CORE Performance Company presents ‘SHIFT’ in Houston this weekend

CORE Performance CompanyCORE Performance Company returns to it’s second home in Houston this weekend to perform SHIFT, an evening of three original works by contemporary woman choreographers Sue Schroeder, Leslie Scates and Lori Teague.


The company, a 32-year-old modern dance ensemble constantly split between Houston and Atlanta, has recently undergone a rebirth. With almost entirely new dancers and a new management approach, the name of this weekend’s show is appropriate for this company in transition.


SHIFT seeks to highlight CORE’s signature movement style while producing riveting and passionate work. Made for and with CORE dancers, the three works speak to different movement vernaculars, some abrupt and others slight and hesitant.


Guest artist Leslie Scates, adjunct faculty at University of Houston and member of Lower Left Dance Collective, choreographed the work herd. Set on a cast of four women, it explores the qualities inherent in a pack of animals.


Performed to an arresting, original sound score by Andy Russ, Scates’ work investigates how a herd protects against isolation and defends its members when they are vulnerable. It examines herds as a place where members can both exist as a virtuosic individual and a part of a larger whole.


CORE Performance CompanyLori Teague, chair of Emory University’s Dance program, worked intimately with the artists of CORE for her work I felt my life with both hands, which was inspired by an Emily Dickinson line. The dance explores the unknown as a possibility or opportunity, as opposed to a space that creates fear.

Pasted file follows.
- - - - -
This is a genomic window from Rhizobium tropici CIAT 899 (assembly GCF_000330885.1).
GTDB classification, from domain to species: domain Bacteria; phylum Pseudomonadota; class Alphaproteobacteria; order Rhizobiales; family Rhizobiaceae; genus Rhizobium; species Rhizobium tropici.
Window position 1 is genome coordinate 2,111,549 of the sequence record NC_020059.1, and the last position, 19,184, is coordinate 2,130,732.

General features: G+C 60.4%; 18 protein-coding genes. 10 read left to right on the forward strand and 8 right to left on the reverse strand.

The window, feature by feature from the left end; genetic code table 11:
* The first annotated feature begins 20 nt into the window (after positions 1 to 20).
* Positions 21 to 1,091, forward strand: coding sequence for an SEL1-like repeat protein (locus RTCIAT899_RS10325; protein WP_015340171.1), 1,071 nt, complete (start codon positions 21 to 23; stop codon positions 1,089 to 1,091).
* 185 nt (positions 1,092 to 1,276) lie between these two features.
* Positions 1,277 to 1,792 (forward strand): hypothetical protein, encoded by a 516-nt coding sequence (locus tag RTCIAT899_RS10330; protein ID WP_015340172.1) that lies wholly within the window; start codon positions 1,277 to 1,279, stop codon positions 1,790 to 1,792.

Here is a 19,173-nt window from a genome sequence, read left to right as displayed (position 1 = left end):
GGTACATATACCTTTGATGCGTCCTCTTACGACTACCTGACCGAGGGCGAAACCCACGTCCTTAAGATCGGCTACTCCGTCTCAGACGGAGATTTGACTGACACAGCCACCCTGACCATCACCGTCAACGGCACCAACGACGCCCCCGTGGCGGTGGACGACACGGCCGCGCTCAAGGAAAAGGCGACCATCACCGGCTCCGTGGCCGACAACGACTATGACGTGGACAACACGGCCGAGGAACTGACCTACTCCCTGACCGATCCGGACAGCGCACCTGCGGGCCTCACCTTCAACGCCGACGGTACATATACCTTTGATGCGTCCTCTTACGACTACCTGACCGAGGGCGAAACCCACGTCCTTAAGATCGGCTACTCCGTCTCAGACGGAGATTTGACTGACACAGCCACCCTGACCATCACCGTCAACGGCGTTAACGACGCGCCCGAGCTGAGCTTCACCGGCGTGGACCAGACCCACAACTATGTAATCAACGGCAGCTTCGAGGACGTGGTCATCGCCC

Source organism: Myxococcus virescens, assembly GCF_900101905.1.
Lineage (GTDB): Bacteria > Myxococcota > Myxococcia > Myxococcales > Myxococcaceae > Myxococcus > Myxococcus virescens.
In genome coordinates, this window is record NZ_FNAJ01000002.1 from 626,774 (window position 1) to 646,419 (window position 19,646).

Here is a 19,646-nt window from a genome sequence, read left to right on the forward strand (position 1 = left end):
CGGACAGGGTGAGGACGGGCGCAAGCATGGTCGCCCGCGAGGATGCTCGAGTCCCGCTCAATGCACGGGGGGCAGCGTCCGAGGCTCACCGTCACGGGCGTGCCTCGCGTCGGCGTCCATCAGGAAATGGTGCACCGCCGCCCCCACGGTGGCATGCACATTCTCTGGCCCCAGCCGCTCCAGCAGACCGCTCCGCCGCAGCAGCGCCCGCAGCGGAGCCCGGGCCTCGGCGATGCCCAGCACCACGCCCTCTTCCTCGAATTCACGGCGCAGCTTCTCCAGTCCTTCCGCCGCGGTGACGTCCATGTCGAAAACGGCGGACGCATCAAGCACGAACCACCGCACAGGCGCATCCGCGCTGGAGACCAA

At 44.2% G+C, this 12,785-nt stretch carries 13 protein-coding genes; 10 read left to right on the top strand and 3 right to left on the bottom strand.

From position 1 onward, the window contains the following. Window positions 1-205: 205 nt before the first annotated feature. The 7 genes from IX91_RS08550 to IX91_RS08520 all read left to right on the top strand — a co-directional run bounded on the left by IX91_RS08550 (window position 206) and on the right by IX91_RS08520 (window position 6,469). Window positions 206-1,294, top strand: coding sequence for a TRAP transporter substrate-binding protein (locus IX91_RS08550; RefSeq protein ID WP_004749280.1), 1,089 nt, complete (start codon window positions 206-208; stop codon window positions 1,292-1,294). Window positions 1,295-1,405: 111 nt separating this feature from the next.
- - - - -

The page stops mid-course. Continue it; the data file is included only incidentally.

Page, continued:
“It invites me to trust and interact with new sensations,” Teague said. “My interest lies with the momentum of movement–interrupting that momentum and following it. My desire is to create a work with overlapping surprises, shifts in textural environments and unusual perspectives.”


STILL, the final work of the evening by Artistic Director Sue Schroeder, is inspired by the poem La Escuela by Frederico Garcia Lorca.


Addressing the signs left on each of us by destiny, Schroeder’s signature style of movement reveals the intimate alongside the archetypal. Choreographed as a quintet, the work reunites Schroeder with Berlin composer Christian Meyer.


For more information on the free performance, the company or the choreographers visit


The performances are at Barnevelder Movement/Art Complex this Friday and Saturday, Nov. 2 and 3 at 8 p.m. All tickets are free. 


Photo (Top): Stefanie Boettle, Anna Bracewell, Claire Molla and Joshua Rackliffe. Photo by Jannie High.

Photo (Bottom):Rose Shields, Anna Bracewell and Claire Molla. Photo by John Ramspott.